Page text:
What does wellness mean to you?

Wellness is the harmonious alignment of a healthy body and mind.

Many perceive stress as merely external, stemming from life’s challenges and trials. However, whether it’s a minor disruption in routine or a significant life event, stress is ultimately determined by the brain’s response to disturbances in the body’s internal balance. External stressors, combined with alterations in the delicate biochemical equilibrium of the brain, can intensify internal discomfort, profoundly influencing our ability to cope with external pressures.

While aging and genetic predispositions are beyond our control, preventing frailty and illness in old age is attainable. A sedentary lifestyle, excessive alcohol consumption, poor dietary choices, and stress synergistically compound damage to both body and mind.

Simply put, exercise serves as the primary antidote to combat stress, anxiety, and depression.

Firstly, exercise initiates a positive cascade effect throughout the body, brain, and mind. It enhances the functioning of various systems, including cardiovascular, immune, circulatory, digestive, muscular, and skeletal. Exercise not only alleviates the physical and emotional manifestations of stress but also operates at a cellular level. Through exercise, the body produces molecular by-products that induce cellular damage, triggering repair mechanisms that render cells more robust and resilient.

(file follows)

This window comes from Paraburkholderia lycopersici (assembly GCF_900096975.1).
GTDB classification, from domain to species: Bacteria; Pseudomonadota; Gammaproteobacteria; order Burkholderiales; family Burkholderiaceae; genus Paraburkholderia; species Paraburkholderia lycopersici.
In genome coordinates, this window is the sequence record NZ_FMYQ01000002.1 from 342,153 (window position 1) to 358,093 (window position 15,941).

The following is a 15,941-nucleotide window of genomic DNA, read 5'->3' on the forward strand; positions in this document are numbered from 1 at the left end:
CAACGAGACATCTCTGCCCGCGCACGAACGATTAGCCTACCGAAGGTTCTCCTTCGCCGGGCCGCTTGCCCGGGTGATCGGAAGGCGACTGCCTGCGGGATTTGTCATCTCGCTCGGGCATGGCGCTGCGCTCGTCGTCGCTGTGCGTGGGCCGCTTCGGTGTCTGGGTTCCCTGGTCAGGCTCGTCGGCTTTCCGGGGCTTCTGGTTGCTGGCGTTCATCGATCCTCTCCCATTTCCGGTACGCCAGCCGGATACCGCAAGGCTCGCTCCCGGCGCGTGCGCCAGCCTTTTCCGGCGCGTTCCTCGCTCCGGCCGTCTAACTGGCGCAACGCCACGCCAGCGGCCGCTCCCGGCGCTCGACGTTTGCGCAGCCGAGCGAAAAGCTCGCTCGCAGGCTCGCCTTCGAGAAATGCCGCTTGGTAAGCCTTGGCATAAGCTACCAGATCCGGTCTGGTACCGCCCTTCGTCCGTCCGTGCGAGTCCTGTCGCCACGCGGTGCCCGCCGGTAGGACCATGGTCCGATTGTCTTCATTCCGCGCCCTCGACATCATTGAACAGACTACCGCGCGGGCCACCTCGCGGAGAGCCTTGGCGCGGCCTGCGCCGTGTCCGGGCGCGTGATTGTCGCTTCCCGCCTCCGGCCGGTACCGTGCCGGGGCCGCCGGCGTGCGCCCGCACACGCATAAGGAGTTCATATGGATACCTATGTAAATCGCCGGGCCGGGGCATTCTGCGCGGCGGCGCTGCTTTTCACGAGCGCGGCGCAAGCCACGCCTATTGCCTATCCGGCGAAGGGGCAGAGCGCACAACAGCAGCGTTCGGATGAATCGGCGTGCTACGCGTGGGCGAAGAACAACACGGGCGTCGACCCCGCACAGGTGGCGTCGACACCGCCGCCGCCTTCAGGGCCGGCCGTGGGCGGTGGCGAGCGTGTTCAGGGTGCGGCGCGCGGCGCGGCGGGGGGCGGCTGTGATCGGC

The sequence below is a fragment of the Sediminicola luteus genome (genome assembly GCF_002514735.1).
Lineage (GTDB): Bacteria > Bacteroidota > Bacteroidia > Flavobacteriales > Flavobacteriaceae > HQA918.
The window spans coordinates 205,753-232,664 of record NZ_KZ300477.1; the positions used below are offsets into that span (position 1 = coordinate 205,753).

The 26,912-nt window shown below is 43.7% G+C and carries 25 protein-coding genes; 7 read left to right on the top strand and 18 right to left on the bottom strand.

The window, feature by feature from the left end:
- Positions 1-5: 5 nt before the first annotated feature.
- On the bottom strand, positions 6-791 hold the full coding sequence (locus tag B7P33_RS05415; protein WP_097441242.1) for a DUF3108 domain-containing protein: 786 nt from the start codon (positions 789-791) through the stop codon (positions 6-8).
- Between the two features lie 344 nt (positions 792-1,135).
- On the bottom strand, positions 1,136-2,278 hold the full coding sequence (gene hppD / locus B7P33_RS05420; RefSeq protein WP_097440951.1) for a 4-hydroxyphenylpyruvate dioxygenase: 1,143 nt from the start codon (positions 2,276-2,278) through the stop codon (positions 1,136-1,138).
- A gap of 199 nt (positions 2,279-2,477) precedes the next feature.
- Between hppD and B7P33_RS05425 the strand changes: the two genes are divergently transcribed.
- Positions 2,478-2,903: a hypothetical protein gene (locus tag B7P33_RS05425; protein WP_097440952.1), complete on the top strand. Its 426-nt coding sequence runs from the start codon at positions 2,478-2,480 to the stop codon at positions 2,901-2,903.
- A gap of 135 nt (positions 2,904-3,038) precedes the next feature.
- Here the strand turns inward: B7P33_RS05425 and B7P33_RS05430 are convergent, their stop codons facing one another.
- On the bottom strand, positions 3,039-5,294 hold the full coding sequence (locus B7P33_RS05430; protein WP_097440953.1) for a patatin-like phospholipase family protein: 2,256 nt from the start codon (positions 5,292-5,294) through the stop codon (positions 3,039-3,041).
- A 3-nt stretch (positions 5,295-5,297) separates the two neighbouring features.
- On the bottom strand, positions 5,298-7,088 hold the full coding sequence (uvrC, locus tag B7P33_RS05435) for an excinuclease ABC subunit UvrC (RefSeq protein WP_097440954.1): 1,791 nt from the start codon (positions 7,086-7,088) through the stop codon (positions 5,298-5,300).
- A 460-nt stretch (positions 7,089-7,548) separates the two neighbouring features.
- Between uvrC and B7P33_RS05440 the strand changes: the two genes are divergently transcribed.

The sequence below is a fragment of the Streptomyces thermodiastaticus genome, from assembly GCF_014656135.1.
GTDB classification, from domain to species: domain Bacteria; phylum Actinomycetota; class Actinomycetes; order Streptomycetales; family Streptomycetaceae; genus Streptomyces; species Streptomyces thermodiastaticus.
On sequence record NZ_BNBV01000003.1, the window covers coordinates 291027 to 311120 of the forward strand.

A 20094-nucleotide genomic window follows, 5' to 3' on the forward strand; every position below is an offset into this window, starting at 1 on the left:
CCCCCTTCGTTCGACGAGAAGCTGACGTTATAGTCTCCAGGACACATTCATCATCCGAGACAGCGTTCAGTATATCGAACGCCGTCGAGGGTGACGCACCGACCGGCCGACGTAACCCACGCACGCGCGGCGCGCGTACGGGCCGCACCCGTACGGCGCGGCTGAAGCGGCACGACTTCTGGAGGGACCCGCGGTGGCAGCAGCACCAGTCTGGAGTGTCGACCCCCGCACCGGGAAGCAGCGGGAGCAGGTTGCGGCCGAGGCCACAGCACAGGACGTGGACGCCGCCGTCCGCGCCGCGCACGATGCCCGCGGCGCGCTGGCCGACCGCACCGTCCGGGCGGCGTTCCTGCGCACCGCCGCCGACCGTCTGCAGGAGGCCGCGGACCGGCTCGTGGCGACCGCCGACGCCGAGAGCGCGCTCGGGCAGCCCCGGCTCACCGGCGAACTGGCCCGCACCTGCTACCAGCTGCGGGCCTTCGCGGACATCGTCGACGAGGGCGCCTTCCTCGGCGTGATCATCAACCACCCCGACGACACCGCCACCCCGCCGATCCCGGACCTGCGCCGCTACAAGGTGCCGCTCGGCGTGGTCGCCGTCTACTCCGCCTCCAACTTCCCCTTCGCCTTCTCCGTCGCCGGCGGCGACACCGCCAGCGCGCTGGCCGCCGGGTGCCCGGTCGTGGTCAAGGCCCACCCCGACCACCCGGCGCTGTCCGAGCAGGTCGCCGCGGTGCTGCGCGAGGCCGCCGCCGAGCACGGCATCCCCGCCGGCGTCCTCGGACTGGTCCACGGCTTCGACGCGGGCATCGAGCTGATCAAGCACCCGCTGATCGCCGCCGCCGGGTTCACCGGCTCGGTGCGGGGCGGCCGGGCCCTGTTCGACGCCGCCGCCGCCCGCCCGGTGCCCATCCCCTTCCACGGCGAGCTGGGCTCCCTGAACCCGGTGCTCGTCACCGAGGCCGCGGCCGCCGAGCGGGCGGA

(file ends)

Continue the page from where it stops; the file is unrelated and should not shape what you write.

Consider this analogy: Just as muscle cells strengthen through breakdown and rebuilding, brain cells become more resilient through exercise. Beyond the physical benefits, exercise enhances cognitive function, fostering brain growth and fortifying neuronal connections, thereby enhancing stress management and cognitive abilities.

Moreover, exercise fosters physical strength and cognitive prowess. It facilitates robust interconnections between brain cells, with numerous studies demonstrating its role in neurogenesis within the hippocampus—the brain region crucial for memory consolidation and learning.

Contrast these positive impacts with the detrimental effects of stress, particularly on brain function. Chronic stress impairs the temporoparietal junction (TPJ), a brain region vital for social cognition and empathy, hindering our ability to communicate effectively and empathize with others’ emotions and perspectives.